[FOUNTAIN]U.S. should look at history for a lesson

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[FOUNTAIN]U.S. should look at history for a lesson

A chief executive’s job involves a series of decisions. Even if a decision were made after many rounds of discussion, it would always end up ignoring one side in the confrontation. In every issue, there are hardliners and moderates.
In 1962, U.S. President John F. Kennedy had to make a drastic decision during the Cuban Missile Crisis. The hard-liners insisted on more uncompromising actions against the Soviet Union and proposed a pre-emptive strike on missile bases. The moderates said a failure in the military response could lead to a nuclear war and suggested the United States negotiate a compromise.
At the time, the hard-liners thought that the Soviet Union could not afford to risk a nuclear war. But an unexpected central figure among the National Security Council members was Secretary of Defense Robert McNamara. He had later said that he stood by the moderates because he saw a 50 to 1 chance of a nuclear war.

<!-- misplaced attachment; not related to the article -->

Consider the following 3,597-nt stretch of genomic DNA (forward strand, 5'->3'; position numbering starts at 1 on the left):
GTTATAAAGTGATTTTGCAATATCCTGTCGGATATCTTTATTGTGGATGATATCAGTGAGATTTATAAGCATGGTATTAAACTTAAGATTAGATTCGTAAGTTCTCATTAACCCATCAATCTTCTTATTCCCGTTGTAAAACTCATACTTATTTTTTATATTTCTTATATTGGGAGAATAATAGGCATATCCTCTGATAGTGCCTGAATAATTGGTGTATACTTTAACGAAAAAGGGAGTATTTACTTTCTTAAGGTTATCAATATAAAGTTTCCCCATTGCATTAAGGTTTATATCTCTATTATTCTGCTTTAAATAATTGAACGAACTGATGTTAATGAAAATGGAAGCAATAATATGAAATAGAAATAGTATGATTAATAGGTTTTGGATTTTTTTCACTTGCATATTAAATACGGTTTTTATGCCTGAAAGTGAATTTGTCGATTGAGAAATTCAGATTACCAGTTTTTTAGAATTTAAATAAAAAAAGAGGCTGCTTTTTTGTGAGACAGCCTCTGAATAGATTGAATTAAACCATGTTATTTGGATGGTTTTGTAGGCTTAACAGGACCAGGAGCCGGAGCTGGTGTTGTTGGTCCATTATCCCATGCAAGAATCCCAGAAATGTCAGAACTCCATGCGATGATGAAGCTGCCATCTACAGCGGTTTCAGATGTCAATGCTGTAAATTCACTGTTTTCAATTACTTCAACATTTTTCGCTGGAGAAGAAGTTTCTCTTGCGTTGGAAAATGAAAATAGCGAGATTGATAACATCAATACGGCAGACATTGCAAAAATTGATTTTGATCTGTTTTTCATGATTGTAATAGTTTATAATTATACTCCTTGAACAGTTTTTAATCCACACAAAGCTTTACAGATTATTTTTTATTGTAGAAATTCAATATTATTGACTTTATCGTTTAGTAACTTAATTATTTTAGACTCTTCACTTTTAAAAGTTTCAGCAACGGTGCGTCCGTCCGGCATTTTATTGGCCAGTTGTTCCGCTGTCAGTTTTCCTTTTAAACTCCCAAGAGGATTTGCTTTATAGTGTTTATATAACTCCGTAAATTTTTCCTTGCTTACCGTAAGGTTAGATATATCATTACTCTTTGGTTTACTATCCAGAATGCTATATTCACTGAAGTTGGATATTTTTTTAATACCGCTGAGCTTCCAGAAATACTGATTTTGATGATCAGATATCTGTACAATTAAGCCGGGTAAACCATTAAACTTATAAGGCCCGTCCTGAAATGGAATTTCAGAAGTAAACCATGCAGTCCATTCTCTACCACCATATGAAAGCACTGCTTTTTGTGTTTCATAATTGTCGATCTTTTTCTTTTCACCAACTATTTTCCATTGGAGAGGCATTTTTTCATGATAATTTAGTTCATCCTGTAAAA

In contrast, Secretary of the Treasury Douglas Dillon claimed that the possibility of a nuclear war was nearly zero. In the Soviet Union, First Secretary Nikita Khrushchev found himself in a similar dilemma between the hard-liners and moderates.
When each White House aide and security council member produced his version of assumptions and options, Mr. Kennedy recommended that they read “The Guns of August,” by Barbara Tuchman. The book was about how European nations’ missteps led to the tragedy of World War I. Then Mr. Kennedy took a far more prudent action than some aides had recommended, Mr. Khrushchev responded with an appropriate compromise.
Mr. Kennedy and Mr. Khrushchev decided not to risk a nuclear war, but not because either was a coward. They knew that World War I was the result of a series of accidental events and mistakes combined with a failure to respond in a timely fashion and in an appropriate way.
The United States, the sole superpower in the world now, continues to make mistakes in Iraq. After failing to find any evidence of weapons of mass destruction, the United States is disgraced with incidents such as the abuse of Iraqi prisoners.
Before it’s too late, the U.S. leadership should learn from the lessons of “The Guns of August” and display the courage to ask for the world’s forgiveness and make peace with the United Nations.


by Kim Seok-hwan

The writer is an editorial writer of the JoongAng Ilbo.
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